What is an Authorising Engineer (Water)?

by Water Hygiene Centre, on 30-05-2024
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Authorising Engineer AE 750 x 375

The title “Authorising Engineer (Water)” is not new. It has been used for some time in industry and also in the Ministry of Defence, where high-risk activities require a competent individual to oversee and provide assurance with respect to the competency of operatives, and the adequate implementation of rules and procedures.  

This need is defined in the MoD and Defence Safety Authority’s guidance Management of health and safety in defence: high-risk activities on the defence estate (JSP 375 part 2, volume 3)

 

For most of us, we have come across the title ‘Authorising Engineer’ in the HTM00 “Policies and principles of healthcare engineering” from the Department of Health and its supporting HTM documents.

 

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The Institute of Healthcare Engineering and Estate Management (IHEEM) define Authorising Engineers as: “a key part of the professional support required to ensure the staff employed in the operation and maintenance of the key engineering services in the healthcare estate are competent.”

 

What is the role of the Authorising Engineer [Water]?


The role of the Authorising Engineer in healthcare estates management depends on the individual service specialism. These roles are documented in the relevant Health Technical Memoranda [HTM]. HTM00 “Policies and principles of healthcare engineering” providing general guidance applicable to all services as follows:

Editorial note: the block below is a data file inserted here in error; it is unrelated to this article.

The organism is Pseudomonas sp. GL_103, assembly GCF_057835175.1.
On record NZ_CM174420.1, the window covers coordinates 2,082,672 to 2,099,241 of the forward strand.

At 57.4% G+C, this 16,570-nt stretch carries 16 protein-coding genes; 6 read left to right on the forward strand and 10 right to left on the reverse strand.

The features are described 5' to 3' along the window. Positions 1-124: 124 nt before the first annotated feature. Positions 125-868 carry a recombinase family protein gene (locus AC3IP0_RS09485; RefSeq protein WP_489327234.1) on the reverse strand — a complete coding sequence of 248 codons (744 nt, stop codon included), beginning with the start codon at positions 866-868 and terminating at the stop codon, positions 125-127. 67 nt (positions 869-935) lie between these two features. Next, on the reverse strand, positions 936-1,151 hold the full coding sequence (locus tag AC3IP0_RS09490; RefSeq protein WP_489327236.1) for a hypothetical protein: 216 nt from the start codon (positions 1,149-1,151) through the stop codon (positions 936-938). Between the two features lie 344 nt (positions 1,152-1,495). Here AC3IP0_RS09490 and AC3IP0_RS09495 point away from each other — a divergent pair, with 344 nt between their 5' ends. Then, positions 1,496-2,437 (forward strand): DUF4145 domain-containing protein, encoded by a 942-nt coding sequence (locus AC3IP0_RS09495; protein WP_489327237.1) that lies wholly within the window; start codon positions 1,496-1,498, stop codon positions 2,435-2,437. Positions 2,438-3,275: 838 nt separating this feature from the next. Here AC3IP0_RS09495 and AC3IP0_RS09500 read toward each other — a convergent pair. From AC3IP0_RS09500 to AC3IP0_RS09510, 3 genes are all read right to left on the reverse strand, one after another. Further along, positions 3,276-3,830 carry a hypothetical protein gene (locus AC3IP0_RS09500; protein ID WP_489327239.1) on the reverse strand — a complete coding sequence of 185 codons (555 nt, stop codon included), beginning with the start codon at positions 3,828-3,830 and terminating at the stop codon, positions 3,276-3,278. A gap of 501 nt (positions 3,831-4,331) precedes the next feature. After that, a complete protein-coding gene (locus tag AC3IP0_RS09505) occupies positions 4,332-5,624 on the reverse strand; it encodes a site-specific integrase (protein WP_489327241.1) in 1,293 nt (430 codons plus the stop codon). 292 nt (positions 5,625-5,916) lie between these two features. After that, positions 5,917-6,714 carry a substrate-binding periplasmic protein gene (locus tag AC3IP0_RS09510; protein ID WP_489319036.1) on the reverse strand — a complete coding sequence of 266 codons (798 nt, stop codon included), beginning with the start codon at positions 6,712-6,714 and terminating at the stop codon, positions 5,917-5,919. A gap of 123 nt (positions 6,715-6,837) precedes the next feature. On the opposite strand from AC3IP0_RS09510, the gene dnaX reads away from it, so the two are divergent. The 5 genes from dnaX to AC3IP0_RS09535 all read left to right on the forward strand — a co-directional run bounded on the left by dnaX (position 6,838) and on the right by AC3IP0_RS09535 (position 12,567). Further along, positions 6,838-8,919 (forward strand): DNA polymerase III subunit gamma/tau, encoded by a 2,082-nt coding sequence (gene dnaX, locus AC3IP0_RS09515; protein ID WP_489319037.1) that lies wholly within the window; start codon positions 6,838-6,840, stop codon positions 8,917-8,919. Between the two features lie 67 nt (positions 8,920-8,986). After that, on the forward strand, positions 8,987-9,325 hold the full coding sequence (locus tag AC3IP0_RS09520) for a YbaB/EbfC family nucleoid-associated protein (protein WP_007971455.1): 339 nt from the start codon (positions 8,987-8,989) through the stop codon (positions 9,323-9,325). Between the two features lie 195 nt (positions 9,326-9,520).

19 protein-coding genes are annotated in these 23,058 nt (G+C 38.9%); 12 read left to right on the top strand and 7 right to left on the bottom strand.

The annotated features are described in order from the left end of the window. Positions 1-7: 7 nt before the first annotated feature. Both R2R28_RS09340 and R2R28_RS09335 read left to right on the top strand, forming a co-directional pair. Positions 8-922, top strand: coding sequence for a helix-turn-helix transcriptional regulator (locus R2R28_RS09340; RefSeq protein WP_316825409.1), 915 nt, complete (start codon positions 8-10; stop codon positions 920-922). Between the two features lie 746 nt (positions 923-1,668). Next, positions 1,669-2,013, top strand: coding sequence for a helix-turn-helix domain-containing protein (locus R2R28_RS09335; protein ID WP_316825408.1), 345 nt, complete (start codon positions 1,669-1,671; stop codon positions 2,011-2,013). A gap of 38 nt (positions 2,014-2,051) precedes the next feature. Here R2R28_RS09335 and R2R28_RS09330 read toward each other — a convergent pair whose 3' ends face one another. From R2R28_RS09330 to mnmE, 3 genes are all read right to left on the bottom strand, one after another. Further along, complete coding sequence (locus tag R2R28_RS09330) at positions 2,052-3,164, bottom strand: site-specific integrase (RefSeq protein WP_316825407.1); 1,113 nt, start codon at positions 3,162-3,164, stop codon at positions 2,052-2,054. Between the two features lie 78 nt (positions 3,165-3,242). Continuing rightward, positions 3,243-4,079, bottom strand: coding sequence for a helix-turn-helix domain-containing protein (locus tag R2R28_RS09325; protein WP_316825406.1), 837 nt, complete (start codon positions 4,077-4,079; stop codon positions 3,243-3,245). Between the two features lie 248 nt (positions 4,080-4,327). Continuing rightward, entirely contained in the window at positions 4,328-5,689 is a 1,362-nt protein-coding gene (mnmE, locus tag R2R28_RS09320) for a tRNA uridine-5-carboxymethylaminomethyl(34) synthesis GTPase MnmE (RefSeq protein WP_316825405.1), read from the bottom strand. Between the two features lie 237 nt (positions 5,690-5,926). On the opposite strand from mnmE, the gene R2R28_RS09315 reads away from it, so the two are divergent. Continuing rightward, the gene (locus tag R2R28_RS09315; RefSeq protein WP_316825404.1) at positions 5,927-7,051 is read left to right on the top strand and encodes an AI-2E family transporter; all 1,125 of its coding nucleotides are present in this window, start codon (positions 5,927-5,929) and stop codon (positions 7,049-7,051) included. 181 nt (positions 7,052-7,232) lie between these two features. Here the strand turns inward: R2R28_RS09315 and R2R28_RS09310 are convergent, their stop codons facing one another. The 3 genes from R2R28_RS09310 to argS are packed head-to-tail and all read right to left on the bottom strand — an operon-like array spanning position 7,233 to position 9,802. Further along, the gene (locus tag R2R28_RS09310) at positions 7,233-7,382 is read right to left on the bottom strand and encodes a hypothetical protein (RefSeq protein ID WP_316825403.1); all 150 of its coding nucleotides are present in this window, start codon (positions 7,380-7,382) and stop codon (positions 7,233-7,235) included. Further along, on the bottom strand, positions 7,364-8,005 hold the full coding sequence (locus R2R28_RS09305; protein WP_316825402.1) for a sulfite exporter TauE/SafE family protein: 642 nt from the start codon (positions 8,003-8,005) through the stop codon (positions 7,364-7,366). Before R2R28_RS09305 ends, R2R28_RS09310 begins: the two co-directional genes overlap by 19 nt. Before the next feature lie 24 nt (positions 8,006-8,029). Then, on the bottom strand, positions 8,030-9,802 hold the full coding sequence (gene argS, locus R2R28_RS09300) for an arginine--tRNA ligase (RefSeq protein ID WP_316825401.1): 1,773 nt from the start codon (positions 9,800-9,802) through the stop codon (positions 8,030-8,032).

• the AE acts as an independent professional advisor;Authorising Engineer AE 749x499

    • the AE provides services following the relevant HTM;

    • the professional status and role of the AE may vary for different specialisms;

    • the AE acts as an assessor and makes recommendations for the appointment of Authorised Person(s);

    • the AE monitors the performance of the service;

    • the AE provides an annual Water Safety Audit to the Designated Person;

    • Agrees the level of safety, quality and process support for “specialist installation”

    • Remains independent from the organisation and its operational structure, especially regarding the audit process.


Whilst there
are similarities between disciplines, the precise requirements of the AE role will vary dependent on the specifics of each discipline. HTM04-01: Safe Water in Healthcare Premises does not provide much further detail with respect to the role of the AE(W) but it states clearly that they will also be a member of the Water Safety Group (WSG).

 

‘The AE acts as an independent professional advisor’

For an AE to be effective, it is understood that they should be independent of the organisational management structure of concern. This ensures they can comment constructively on the performance of the service without prejudice.

 

Organisational management should also consider whether an AE is sufficiently independent of direct benefits from the sale of additional services; whether these be physical measures or inspection and testing services. AE services are provided in a commercial environment and very few individuals can claim absolute independence.

 

It is the role of organisational management to satisfy themselves that their chosen AE is free from inappropriate bias. Perhaps one important distinction would be the separation of advisory services such as design review, auditing, Legionella risk assessments and Legionella training versus hard services such as alterations, installations, water treatment and the servicing of plant & equipment.